Some internet companies are quite sneaky. Or, in my opinion, unethical.
Here are two scenarios:
- You purchase an item on the internet and sign up for the free account with the store so you can track your purchase. In the sign-up process, there is an option to allow this company — and others with whom they are affiliated — to send you promotional email. The option is already checked!
- You upgrade your Java software (a free upgrade which you should do) and in the process of upgrading there is an option to download the free Ask.com toolbar and make it your default search engine (this search engine has nothing to do with the Java software itself). The option is already checked!
I am NOT suggesting that you stop shopping on the internet (egad!) or stop upgrading your Java software. I am suggesting that you look at every option in these and other internet processes to be sure that you uncheck any option you don’t want.
If a box is pre-checked and you don’t un-check it, you are “opting in” to the program.
Unethical? I think so, but the debate continues. Marketers will continue to pre-check options as long as it serves their purpose.
Take an extra minute in any internet transaction to be sure you are opting into only what you wish to receive. Clicker beware!
When searching for information through Internet search engines (AOL, Bing, Google, Yahoo), the more precise your search words, the more precise the search results, and the faster you will find what you are looking for.
One way to increase your search precision is to proactively exclude certain words from your search by typing a minus (-) sign before them.
- If you are researching beetles (the bugs not the car), type “beetle -volkswagen” (no quotes)
- If you are looking to purchase or learn about golf clubs (the equipment not the facilities) type “golf -courses” (no quotes)
- If you are looking to take a bicycle trip somewhere other than in the United States, type “bike trips -usa” (no quotes)
Note that the minus sign must have a space before it, but no space after it.
If you wish to exclude more than one word, leave a space between words: “dogs -poodles -pitbulls” (no quotes).
20% off the purchase price? Free shipping? Don’t shop online without first determining if you can buy it for less. Use coupon codes!
Many large online retailers offer coupons to attract your business. The discounts come in the form of codes that you enter into the “coupon code” box on the checkout screen.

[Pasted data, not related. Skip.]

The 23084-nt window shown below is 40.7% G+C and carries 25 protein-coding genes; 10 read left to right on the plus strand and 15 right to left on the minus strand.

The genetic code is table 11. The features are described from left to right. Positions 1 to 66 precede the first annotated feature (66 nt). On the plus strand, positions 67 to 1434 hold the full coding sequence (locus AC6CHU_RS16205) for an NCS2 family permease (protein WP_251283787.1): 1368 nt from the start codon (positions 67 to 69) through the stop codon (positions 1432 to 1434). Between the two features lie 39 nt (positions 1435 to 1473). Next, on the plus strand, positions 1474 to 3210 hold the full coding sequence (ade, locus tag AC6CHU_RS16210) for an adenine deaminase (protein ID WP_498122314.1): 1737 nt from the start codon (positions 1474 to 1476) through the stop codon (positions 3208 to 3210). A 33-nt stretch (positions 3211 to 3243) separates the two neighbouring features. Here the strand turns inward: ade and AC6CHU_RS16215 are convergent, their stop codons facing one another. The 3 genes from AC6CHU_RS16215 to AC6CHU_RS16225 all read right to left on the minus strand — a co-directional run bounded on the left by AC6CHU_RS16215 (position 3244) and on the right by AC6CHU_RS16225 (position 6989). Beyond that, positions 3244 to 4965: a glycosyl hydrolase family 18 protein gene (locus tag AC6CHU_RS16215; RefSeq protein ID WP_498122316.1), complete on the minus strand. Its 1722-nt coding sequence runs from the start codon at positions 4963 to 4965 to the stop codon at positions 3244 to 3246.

Where do you find these coupon codes and how do you use them?
- Do a search on Bing, Google, Yahoo, or AOL for the name of the store followed by the word “coupon.” Example: “lands end coupon.”
- Click on a few of the search results to see if you can find a coupon that suits your needs. Be sure to note the expiration date.
- Copy the code from the coupon site and enter it when you get to the checkout page of the store’s website. Click “apply.”
- If the coupon code is valid, your purchase price will be reduced.
You know the “back” button: that left-facing arrow on the upper left corner of your web browser. Click it to return to the last web page you were viewing. Very useful. But what if you want to go back a few pages?
You can keep clicking the back button; you’ll get there … eventually.
Or, you can click and HOLD the back button to reveal a list of the web pages you have visited in this browsing session. Click once on the specific page to which you wish to return and you are taken there. Magic!
- If the page you want is not listed — browsers may limit the number of pages they show in this list — click on the lowest web page on the list (the most “distant” page) and then click and hold the back button again to reveal even more pages from your recent past.
- If a link from one page took you to a new window (rather than opening the content in the same window), the back arrow will not work; it only works for pages opened in the same window.
- If your computer is running an older operating system or an older version of a web browser, this feature may not be available. Time to upgrade?